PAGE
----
Are Community Mental Providers Ready For Returning Soldiers?

Check out Thomas Venema’s newest blog post!

Every since humans began fighting and killing each other there has been evidence that war changes people. Throughout history there have been examples and writings about how men who return from war frequently seem like the empty husks of who they once were and are prone to fits of violence and rage at the slightest provocation. Communities with returning soldiers have always struggled with how to help these shattered men, especially when it seems as though the only place they belong is on the battlefield. The blind rage that these old soldiers had was even held in high esteem by certain cultures; some scientists believe that the fabled viking berserkers actually suffered from extreme PTSD and used that rage, possibly combined with hallucinogens and alcohol, to enter a fugue state of fury and violence.

Unfortunately, even though PTSD has been a constant in human history, it is still a fairly unknown condition with no set cure or treatment. As soldiers continue to return from battle, they continue to struggle with the after effects of what they’ve seen and done. The new type of urban and irregular warfare that our soldiers are facing have led to new struggles with treatment due to the nature of this different type of warfare and the largest question our returning veterans face is whether the local communities they’re returning to are properly equipped to help them through the trauma and difficulties that lie ahead.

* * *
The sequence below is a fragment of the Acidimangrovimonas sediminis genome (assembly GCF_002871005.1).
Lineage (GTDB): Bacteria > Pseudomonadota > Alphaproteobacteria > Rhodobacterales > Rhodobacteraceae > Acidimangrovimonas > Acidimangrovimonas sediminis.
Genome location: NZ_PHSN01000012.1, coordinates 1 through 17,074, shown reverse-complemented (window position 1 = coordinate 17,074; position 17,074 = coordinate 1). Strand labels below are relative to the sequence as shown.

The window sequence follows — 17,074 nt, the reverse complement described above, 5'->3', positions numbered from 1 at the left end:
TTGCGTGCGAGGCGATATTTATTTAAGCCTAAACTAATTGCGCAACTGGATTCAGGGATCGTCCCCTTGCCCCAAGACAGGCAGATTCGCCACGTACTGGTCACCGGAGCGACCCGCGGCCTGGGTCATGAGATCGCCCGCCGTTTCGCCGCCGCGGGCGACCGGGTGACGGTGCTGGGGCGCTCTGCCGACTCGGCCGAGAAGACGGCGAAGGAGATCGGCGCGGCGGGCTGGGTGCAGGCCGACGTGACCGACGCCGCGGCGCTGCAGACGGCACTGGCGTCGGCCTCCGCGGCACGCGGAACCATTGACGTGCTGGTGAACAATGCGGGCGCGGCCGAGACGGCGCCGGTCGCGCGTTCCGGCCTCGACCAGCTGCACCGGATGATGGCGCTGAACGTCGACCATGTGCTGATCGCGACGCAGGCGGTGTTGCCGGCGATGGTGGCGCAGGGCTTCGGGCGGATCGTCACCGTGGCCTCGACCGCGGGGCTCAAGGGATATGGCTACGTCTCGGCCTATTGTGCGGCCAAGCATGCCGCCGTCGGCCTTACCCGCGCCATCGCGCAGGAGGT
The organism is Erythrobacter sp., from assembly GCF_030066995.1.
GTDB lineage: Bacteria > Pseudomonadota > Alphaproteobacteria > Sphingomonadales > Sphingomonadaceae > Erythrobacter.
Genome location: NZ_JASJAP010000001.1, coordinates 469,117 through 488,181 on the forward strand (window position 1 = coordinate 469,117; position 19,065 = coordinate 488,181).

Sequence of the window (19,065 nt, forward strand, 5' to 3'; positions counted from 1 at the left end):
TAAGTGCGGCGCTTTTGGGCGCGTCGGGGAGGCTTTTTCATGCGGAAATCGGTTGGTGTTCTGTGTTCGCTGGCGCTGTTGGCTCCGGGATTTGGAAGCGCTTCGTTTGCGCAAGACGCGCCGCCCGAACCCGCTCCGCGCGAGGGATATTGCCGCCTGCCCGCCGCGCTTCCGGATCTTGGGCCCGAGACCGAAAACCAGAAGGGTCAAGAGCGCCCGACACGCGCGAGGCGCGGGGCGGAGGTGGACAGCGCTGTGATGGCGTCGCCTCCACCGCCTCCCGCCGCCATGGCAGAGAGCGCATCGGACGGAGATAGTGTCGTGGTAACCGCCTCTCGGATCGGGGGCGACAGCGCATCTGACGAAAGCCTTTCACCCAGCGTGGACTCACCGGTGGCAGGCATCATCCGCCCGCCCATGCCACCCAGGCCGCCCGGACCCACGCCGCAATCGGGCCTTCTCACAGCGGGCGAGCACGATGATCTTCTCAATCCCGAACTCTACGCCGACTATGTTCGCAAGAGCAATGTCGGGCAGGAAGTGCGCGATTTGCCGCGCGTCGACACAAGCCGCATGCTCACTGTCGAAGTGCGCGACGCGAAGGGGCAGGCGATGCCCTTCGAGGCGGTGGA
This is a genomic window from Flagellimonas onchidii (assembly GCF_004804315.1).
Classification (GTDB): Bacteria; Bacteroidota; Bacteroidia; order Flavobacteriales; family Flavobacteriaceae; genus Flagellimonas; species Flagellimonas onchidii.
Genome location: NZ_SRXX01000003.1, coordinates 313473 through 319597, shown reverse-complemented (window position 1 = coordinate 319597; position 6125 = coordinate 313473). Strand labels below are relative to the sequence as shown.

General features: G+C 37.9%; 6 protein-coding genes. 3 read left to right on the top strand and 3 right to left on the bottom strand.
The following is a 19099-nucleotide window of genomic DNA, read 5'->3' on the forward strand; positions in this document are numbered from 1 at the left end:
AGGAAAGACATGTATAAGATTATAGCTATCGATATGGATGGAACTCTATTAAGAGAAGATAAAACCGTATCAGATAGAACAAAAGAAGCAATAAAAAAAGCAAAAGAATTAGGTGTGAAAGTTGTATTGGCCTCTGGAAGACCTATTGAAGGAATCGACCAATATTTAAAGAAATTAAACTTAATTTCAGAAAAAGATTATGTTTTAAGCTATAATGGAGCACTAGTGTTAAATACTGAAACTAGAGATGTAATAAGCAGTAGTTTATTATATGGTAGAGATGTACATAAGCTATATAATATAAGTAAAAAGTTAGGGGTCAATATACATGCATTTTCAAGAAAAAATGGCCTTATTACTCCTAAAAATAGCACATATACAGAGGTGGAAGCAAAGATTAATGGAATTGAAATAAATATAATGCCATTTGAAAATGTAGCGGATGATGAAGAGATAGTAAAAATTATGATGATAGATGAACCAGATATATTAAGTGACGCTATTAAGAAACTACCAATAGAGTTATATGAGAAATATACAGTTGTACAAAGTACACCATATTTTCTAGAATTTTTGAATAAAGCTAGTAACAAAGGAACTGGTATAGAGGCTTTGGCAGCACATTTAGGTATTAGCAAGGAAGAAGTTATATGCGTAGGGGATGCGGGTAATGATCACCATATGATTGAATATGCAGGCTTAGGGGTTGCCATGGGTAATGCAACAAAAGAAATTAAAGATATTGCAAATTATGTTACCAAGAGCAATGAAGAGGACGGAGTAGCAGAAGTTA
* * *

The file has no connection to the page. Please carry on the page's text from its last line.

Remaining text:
A new RAND Corporation study has found what most people (and soldiers) already suspect and know; most local community-based mental health providers aren’t adequately prepared to take care of our soldiers and help them overcome their PTSD. The report also points to these providers being unprepared to help the families through these trying times as well. While the Department of Defense (DoD) and the Veterans Association (VA) have been expanding their care and offer mental health support to both soldiers and families, many soldiers chose local providers because they’re closer to home and their families. With the VA expanding the access of veterans to these local providers, the impetuous to train them properly grows with every passing day.

The study is going to be used to hopefully increase the quality and level of care that these local clinics can provide by pin-pointing their weaknesses and increasing the level of training and equipment that the clinics receive so that they can provide the maximum amount of care to those who need it most. The battle against PTSD is just one more that our brave soldiers need to face and it’s uplifting to see that they are beginning to get the support that they desperately need.

If you’d like to read more, the link is here.


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